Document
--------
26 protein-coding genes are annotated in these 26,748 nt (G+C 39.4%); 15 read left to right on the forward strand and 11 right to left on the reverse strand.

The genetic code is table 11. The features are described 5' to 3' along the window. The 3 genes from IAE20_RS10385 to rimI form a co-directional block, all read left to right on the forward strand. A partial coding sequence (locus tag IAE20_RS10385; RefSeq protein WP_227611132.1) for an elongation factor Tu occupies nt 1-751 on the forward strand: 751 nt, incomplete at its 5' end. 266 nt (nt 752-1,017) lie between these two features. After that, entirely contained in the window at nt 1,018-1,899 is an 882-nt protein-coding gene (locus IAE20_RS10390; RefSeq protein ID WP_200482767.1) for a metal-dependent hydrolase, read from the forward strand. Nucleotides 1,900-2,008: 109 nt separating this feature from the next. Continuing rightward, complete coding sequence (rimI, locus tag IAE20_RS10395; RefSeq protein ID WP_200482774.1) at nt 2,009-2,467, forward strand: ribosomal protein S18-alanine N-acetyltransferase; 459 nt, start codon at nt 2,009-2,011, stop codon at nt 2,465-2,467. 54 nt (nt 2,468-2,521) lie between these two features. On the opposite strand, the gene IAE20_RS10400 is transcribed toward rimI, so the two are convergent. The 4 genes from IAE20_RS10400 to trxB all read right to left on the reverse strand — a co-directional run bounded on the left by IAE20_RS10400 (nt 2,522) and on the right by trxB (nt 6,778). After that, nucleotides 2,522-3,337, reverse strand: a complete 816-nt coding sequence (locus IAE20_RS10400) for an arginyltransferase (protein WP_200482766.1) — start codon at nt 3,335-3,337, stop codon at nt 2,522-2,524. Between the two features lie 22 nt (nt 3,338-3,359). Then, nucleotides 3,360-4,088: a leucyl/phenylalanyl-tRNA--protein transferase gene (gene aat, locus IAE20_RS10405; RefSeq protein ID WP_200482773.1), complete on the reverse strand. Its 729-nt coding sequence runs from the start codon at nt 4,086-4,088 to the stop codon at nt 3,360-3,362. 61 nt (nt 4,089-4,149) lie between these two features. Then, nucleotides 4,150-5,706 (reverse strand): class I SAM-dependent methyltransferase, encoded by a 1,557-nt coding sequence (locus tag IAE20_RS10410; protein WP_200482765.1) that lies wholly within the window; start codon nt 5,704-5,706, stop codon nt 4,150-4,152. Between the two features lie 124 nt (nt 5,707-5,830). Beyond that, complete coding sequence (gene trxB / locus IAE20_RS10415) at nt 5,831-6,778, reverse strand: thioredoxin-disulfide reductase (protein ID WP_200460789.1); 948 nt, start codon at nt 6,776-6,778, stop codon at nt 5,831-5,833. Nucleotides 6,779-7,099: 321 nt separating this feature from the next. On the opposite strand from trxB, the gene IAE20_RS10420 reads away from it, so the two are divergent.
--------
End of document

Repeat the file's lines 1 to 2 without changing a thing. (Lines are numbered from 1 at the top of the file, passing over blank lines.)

26 protein-coding genes are annotated in these 26,748 nt (G+C 39.4%); 15 read left to right on the forward strand and 11 right to left on the reverse strand.

The genetic code is table 11. The features are described 5' to 3' along the window. The 3 genes from IAE20_RS10385 to rimI form a co-directional block, all read left to right on the forward strand. A partial coding sequence (locus tag IAE20_RS10385; RefSeq protein WP_227611132.1) for an elongation factor Tu occupies nt 1-751 on the forward strand: 751 nt, incomplete at its 5' end. 266 nt (nt 752-1,017) lie between these two features. After that, entirely contained in the window at nt 1,018-1,899 is an 882-nt protein-coding gene (locus IAE20_RS10390; RefSeq protein ID WP_200482767.1) for a metal-dependent hydrolase, read from the forward strand. Nucleotides 1,900-2,008: 109 nt separating this feature from the next. Continuing rightward, complete coding sequence (rimI, locus tag IAE20_RS10395; RefSeq protein ID WP_200482774.1) at nt 2,009-2,467, forward strand: ribosomal protein S18-alanine N-acetyltransferase; 459 nt, start codon at nt 2,009-2,011, stop codon at nt 2,465-2,467. 54 nt (nt 2,468-2,521) lie between these two features. On the opposite strand, the gene IAE20_RS10400 is transcribed toward rimI, so the two are convergent. The 4 genes from IAE20_RS10400 to trxB all read right to left on the reverse strand — a co-directional run bounded on the left by IAE20_RS10400 (nt 2,522) and on the right by trxB (nt 6,778). After that, nucleotides 2,522-3,337, reverse strand: a complete 816-nt coding sequence (locus IAE20_RS10400) for an arginyltransferase (protein WP_200482766.1) — start codon at nt 3,335-3,337, stop codon at nt 2,522-2,524. Between the two features lie 22 nt (nt 3,338-3,359). Then, nucleotides 3,360-4,088: a leucyl/phenylalanyl-tRNA--protein transferase gene (gene aat, locus IAE20_RS10405; RefSeq protein ID WP_200482773.1), complete on the reverse strand. Its 729-nt coding sequence runs from the start codon at nt 4,086-4,088 to the stop codon at nt 3,360-3,362. 61 nt (nt 4,089-4,149) lie between these two features. Then, nucleotides 4,150-5,706 (reverse strand): class I SAM-dependent methyltransferase, encoded by a 1,557-nt coding sequence (locus tag IAE20_RS10410; protein WP_200482765.1) that lies wholly within the window; start codon nt 5,704-5,706, stop codon nt 4,150-4,152. Between the two features lie 124 nt (nt 5,707-5,830). Beyond that, complete coding sequence (gene trxB / locus IAE20_RS10415) at nt 5,831-6,778, reverse strand: thioredoxin-disulfide reductase (protein ID WP_200460789.1); 948 nt, start codon at nt 6,776-6,778, stop codon at nt 5,831-5,833. Nucleotides 6,779-7,099: 321 nt separating this feature from the next. On the opposite strand from trxB, the gene IAE20_RS10420 reads away from it, so the two are divergent.